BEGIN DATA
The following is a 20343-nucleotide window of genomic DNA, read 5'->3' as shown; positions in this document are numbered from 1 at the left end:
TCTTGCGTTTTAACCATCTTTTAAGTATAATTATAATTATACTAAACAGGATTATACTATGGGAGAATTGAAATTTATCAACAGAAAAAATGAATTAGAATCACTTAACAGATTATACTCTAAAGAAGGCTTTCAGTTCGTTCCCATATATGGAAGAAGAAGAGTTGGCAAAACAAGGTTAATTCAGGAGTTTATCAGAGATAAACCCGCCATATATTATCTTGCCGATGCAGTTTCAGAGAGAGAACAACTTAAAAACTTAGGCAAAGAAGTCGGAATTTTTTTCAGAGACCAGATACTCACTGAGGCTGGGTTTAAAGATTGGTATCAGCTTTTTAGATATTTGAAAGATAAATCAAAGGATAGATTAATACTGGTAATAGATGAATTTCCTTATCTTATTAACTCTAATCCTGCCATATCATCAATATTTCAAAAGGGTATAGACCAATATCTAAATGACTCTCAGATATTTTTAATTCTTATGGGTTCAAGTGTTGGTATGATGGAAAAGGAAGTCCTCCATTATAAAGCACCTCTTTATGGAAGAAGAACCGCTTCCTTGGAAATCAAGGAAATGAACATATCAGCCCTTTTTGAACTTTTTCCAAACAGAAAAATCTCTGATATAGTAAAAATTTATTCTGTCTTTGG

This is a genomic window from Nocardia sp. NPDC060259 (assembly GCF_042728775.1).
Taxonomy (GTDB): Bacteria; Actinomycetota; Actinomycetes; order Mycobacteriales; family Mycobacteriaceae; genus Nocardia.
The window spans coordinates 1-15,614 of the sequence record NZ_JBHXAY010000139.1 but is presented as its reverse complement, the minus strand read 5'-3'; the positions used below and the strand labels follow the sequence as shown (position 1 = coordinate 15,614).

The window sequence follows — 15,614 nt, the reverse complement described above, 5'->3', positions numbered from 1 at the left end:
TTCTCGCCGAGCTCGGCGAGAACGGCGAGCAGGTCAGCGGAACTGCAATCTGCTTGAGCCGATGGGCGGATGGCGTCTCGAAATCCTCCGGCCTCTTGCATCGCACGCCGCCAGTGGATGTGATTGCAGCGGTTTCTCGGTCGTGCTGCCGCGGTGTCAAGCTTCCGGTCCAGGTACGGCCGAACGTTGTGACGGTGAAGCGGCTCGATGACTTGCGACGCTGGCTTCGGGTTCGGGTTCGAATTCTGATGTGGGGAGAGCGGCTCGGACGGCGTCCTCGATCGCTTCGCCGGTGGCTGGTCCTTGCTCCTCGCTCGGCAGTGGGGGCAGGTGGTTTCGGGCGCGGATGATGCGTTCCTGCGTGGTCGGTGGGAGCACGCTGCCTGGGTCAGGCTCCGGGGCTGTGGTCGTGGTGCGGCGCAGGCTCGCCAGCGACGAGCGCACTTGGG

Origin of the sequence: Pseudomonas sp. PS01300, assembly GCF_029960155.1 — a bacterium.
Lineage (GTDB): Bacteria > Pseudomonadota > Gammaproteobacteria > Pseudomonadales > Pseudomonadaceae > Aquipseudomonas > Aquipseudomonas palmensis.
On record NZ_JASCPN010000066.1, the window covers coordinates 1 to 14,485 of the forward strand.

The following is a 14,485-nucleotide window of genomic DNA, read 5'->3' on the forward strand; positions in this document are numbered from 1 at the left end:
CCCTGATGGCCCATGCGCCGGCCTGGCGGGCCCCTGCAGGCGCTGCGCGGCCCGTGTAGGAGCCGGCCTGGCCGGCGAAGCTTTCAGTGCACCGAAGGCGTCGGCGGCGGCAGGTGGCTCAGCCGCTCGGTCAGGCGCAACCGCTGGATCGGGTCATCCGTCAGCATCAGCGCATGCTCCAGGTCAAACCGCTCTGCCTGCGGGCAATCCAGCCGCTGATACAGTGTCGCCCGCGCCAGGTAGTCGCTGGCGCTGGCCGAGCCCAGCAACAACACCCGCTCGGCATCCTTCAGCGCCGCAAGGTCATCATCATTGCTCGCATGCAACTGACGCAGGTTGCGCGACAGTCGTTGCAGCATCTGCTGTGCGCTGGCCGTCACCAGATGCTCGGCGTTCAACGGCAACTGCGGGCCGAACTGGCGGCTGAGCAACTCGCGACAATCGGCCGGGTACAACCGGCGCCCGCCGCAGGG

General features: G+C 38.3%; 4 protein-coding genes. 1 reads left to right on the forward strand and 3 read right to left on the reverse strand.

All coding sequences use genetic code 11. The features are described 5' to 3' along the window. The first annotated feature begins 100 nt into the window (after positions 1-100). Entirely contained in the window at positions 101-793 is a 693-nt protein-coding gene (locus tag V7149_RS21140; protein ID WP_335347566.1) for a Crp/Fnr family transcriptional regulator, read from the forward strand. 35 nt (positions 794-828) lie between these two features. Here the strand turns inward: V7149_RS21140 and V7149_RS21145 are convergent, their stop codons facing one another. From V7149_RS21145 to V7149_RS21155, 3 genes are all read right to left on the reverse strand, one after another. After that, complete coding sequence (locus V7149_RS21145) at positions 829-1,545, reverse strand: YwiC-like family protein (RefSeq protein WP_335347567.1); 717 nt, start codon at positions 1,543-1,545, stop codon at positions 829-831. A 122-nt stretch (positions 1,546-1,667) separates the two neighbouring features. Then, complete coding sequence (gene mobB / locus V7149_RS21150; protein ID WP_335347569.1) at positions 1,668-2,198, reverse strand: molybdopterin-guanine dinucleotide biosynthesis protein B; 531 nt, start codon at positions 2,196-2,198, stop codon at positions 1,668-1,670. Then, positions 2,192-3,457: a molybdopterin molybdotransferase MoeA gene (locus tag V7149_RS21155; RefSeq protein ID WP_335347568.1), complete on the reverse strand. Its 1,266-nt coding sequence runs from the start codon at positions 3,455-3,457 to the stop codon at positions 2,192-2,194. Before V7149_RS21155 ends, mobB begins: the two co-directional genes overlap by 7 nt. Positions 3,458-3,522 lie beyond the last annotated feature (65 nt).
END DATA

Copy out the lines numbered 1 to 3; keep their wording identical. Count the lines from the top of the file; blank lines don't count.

The following is a 20343-nucleotide window of genomic DNA, read 5'->3' as shown; positions in this document are numbered from 1 at the left end:
TCTTGCGTTTTAACCATCTTTTAAGTATAATTATAATTATACTAAACAGGATTATACTATGGGAGAATTGAAATTTATCAACAGAAAAAATGAATTAGAATCACTTAACAGATTATACTCTAAAGAAGGCTTTCAGTTCGTTCCCATATATGGAAGAAGAAGAGTTGGCAAAACAAGGTTAATTCAGGAGTTTATCAGAGATAAACCCGCCATATATTATCTTGCCGATGCAGTTTCAGAGAGAGAACAACTTAAAAACTTAGGCAAAGAAGTCGGAATTTTTTTCAGAGACCAGATACTCACTGAGGCTGGGTTTAAAGATTGGTATCAGCTTTTTAGATATTTGAAAGATAAATCAAAGGATAGATTAATACTGGTAATAGATGAATTTCCTTATCTTATTAACTCTAATCCTGCCATATCATCAATATTTCAAAAGGGTATAGACCAATATCTAAATGACTCTCAGATATTTTTAATTCTTATGGGTTCAAGTGTTGGTATGATGGAAAAGGAAGTCCTCCATTATAAAGCACCTCTTTATGGAAGAAGAACCGCTTCCTTGGAAATCAAGGAAATGAACATATCAGCCCTTTTTGAACTTTTTCCAAACAGAAAAATCTCTGATATAGTAAAAATTTATTCTGTCTTTGG

This is a genomic window from Nocardia sp. NPDC060259 (assembly GCF_042728775.1).